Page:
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Keep-LearningOur Lectures & Seminars encompass a wide range of topics for Continuing Education for Mental Health Professionals and community lectures of timely interest.  Here’s what’s happening soon in our 2019-20 academic year — simply click on the title for more details and course objectives:

 

 

 

FALL 2019

 

NOVEMBER

The Reflective Parent

Edmund Sprunger, MSW, LCSW

Thursdays, November 7, 14, 21, 2019   7:30-9:00 p.m.

$75 (Includes Book)  4.5 Hours For Early Childhood Educators, include your MOPD ID number when registering

This series will focus on the book The Reflective Parent: How to Do Less and Relate

More with Your Kids, by Regina Pally, MD. Through her decades of experience practicing psychiatry and through her own experience as the parent of three children, Pally realized that the idea of a “right way” of doing things left even the most dedicated caregiver feeling discouraged and inadequate when real life doesn’t measure up. Instead, Pally presents an approach to successful parenting that focuses on learning to slow down, reflect, and recognize that parents have many worthwhile options.

Pally synthesizes the latest neuroscience research to show how our brain’s natural tendencies to empathize, analyze, and connect with others are what is needed to be a good parent.

Parents, teachers, caregivers, and professionals working with parents and/or children, will find this accessible and engaging book helpful in fostering fortifying relationships with children.

 

DECEMBER

Treating Chronic Illness with Psychotherapy: A Guide for Clinicians and Patients

Katie Willard Virant, JD, LCSW

Tuesdays, December 3, 10, 2019  7:00-8:30 p.m.

$40   3.0 Credit Hours

This seminar explores how psychotherapy can improve outcomes for people living with chronic illness.  We will turn our attention to the lived experience of chronic illness, identifying the domains of stress associated with chronic illness, the distinct phases of chronic illness, and the inevitability of meaning-making in living with disease.  We will address how psychotherapy can assist people in coping with chronic illness, paying particular attention to facilitating narrative about disease.  Clinicians who work with chronically ill patients are welcome, as are non-clinicians living with or otherwise affected by illness.   Available for distance learning; contact the Institute or see website for details.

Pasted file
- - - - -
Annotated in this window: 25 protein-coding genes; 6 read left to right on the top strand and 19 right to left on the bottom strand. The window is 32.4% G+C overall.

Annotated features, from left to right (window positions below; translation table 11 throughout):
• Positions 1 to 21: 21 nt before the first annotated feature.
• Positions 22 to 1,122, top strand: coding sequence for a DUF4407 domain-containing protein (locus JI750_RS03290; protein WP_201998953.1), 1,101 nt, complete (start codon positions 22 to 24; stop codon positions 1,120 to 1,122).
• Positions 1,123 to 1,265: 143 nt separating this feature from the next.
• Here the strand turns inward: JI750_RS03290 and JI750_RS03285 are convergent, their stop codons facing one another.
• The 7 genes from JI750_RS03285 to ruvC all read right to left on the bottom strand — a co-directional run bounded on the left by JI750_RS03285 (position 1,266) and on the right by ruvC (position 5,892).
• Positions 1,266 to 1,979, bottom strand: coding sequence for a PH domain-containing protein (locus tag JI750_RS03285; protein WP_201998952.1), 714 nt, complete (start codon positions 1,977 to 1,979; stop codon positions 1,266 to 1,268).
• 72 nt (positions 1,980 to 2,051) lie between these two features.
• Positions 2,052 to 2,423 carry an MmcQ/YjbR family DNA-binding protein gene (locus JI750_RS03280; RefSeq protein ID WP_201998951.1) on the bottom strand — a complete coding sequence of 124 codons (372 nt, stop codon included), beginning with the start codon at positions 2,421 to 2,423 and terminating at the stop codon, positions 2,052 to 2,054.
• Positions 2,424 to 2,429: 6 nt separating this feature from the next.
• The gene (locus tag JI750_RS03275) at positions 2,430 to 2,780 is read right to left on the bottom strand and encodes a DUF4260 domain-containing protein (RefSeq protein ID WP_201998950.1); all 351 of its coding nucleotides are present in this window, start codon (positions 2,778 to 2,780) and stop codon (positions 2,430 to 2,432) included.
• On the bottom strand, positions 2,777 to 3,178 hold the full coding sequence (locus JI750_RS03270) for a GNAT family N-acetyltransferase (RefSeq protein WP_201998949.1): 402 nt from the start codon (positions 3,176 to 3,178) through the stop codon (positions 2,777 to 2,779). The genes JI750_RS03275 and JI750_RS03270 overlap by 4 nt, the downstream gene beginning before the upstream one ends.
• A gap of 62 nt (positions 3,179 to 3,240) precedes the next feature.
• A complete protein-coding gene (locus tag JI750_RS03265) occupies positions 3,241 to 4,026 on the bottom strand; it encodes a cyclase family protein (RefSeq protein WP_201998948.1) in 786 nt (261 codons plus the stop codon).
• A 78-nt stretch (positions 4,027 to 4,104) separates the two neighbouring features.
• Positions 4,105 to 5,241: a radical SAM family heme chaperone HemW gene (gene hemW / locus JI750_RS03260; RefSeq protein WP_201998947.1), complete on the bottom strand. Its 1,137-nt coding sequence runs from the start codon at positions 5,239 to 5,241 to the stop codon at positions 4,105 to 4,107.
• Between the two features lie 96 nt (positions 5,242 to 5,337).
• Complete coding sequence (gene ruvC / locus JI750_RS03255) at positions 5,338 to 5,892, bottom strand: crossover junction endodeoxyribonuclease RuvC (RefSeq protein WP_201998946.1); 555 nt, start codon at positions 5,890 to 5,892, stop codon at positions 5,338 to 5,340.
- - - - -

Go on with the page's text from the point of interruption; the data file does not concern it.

COMING JANUARY 2020

The Existentialists and Why They Matter to Psychoanalysts

Sundeep Jayaprabhu, MD

Thursdays, January 23, 30, February 6, 2020  7:00-8:30 p.m.

$120   4.5 Credit Hours

What does it mean to become human? If the human condition involves struggling with authenticity, passion and meaninglessness, what does it mean to help patients address these and other existential issues in a psychoanalytic practice? After a brief introduction to definitions of existentialism, the themes of existentialism will be explored by primarily focusing on the writings of Camus, Sartre, Kierkegaard, Heidegger and Nietzsche. The works of Dostoevsky and Kafka and will also be considered. The point of this course will be for clinicians to understand what these existential writers are saying and their relevance to our daily work. A basic understanding of psychoanalytic principles will be assumed in the interest of time. Available for distance learning; contact the Institute or see website for details.

 

Co-constructed Racial Realities: African American Experience and Psychodynamic Understanding in Modern America

Carol Robinson, MEd, NCC, MA

Saturdays, January 18, 25, February 1, 8, 25, 22, 29, March 7, 2020   9:00 a.m.- Noon

Fee: $120+$60 Resource Fee   24.0 Credit Hours